If the book you are recommending is based on Keynesian economics, then no thanks. I've read Keynes's "General Theory of Money and Credit". I concluded that Keynes was really writing a parody; I just can't believe that he expected people to think it was serious economics. The internal inconsistencies are just too great.
    I wouldn't say it's based on Keynesian economics. It's much deeper than that. He questions why there is even an "economics". His view is that divorcing material transactions from other forms of human interaction is a big mistake.

    Maybe "arbitrary" is the wrong word for gold. There's history there. But there was a long history of silver use too, until they found too much of it.

    I go back to Aristotle's view of money -- it's what we want it to be. It's a human creation to measure out relative values (you can't trade half an egg, e.g.) For hundreds of years in medievel Europe, people conducted business in Roman currency -- a Roman currency that was no longer actually being minted or circulated.

  6. #86
    Mike in Virginia's Avatar
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    Quote Originally Posted by Rojo View Post
    I wouldn't say it's based on Keynesian economics. It's much deeper than that. He questions why there is even an "economics". His view is that divorcing material transactions from other forms of human interaction is a big mistake.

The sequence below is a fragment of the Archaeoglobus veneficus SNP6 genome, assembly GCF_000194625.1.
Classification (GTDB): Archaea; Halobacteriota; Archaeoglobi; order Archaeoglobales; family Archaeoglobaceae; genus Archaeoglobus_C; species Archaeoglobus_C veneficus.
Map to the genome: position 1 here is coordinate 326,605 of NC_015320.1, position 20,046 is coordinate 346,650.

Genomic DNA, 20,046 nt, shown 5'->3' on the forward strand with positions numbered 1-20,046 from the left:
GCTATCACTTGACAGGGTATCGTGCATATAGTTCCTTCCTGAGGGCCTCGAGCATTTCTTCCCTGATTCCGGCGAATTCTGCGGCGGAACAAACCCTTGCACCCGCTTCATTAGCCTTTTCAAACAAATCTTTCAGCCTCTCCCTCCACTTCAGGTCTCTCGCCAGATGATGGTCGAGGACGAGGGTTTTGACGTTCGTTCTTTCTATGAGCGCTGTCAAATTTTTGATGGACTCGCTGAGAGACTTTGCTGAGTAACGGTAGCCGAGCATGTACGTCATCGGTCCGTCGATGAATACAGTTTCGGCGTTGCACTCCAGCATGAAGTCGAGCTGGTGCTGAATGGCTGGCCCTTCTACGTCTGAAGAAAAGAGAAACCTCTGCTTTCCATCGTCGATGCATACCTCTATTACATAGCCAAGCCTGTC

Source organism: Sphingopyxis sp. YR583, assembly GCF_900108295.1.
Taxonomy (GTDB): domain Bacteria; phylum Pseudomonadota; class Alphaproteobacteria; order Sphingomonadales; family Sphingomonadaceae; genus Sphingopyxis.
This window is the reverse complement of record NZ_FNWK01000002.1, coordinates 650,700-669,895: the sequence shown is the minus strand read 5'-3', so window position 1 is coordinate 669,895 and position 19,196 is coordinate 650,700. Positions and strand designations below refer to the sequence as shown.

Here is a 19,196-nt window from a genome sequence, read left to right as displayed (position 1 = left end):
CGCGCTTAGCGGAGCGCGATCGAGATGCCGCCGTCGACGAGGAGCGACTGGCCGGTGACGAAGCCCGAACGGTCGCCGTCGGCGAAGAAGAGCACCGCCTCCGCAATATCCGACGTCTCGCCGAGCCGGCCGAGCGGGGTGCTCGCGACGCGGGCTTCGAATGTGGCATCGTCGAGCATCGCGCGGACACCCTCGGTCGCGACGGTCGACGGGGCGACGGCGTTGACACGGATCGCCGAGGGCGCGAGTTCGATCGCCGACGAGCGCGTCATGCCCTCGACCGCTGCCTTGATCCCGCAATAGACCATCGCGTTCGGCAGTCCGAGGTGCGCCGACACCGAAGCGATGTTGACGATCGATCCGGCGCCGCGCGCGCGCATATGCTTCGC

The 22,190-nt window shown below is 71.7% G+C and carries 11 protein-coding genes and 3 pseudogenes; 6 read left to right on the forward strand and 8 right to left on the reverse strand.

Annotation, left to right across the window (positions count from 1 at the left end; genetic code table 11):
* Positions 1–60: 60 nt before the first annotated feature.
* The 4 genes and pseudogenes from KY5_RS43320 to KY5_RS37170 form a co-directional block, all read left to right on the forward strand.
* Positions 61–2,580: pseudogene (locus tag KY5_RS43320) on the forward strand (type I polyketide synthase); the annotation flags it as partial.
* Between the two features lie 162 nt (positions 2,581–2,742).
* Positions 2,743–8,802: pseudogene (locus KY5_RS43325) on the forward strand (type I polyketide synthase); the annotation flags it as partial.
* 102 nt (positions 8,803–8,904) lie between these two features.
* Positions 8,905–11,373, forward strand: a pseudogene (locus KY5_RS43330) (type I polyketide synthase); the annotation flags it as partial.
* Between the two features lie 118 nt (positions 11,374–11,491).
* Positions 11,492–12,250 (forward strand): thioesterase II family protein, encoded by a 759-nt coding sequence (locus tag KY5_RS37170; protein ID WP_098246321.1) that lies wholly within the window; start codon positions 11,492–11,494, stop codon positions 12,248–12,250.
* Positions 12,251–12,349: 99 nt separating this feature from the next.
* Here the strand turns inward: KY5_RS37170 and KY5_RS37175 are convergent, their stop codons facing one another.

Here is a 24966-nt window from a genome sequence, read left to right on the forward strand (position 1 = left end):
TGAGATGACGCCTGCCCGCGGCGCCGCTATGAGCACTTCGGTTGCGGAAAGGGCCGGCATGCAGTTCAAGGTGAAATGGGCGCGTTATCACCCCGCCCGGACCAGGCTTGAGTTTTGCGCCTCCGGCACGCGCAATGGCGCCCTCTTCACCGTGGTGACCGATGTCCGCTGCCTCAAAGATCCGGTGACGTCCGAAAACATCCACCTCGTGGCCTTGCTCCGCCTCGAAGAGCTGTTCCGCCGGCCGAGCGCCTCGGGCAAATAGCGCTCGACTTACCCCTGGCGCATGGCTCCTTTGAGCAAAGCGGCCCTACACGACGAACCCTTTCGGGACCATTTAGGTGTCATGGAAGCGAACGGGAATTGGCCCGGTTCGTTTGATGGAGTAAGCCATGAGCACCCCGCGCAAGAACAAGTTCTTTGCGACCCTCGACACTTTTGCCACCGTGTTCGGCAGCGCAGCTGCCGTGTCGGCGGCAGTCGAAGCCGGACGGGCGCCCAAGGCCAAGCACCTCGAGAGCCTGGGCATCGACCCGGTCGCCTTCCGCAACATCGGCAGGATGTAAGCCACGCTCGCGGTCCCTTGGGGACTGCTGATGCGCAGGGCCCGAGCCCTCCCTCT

Maybe "arbitrary" is the wrong word for gold. There's history there. But there was a long history of silver use too, until they found too much of it.

    I go back to Aristotle's view of money -- it's what we want it to be. It's a human creation to measure out relative values (you can't trade half an egg, e.g.) For hundreds of years in medievel Europe, people conducted business in Roman currency -- a Roman currency that was no longer actually being minted or circulated.
    Thanks for the book recommendation, Rojo. I'll check it out...always looking for fresh pursuits and ways of looking at things.
    Live your life and love your life. It's the only one you get.

  7. #87
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    The Black Hole War by Leonard Susskind

  8. #88
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    Quote Originally Posted by Uncephalized View Post
    I was listening to a lot of audiobooks for a while and damn, are those pricey. And they don't seem to drop the price as time goes by like they do for paper books, either--the Clan of the Cave Bear books were like $20 a pop and those have been around for 20+ years!
    I am a big fan of recorded books. I tend to get them from my library, which makes them FREEEEEEE!

  9. #89
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    Right now I'm finishing Travels with Charley by Steinbeck. Next up?? Not sure. I hit a used-book store today seeking primal/paleo cookbooks and walked out with 8 sci-fi (eg Card/Heinlein/Clarke) and 5 regular fiction (eg Atwood/King/Irving) books. I have some choice choices in my immediate future -- OK, in about 40 pages, at any rate.

  10. #90
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    The Lotus Eaters by Tatjana Soli.
    Pre-Primal SW: 161
    CW- 150
    Goal 120ish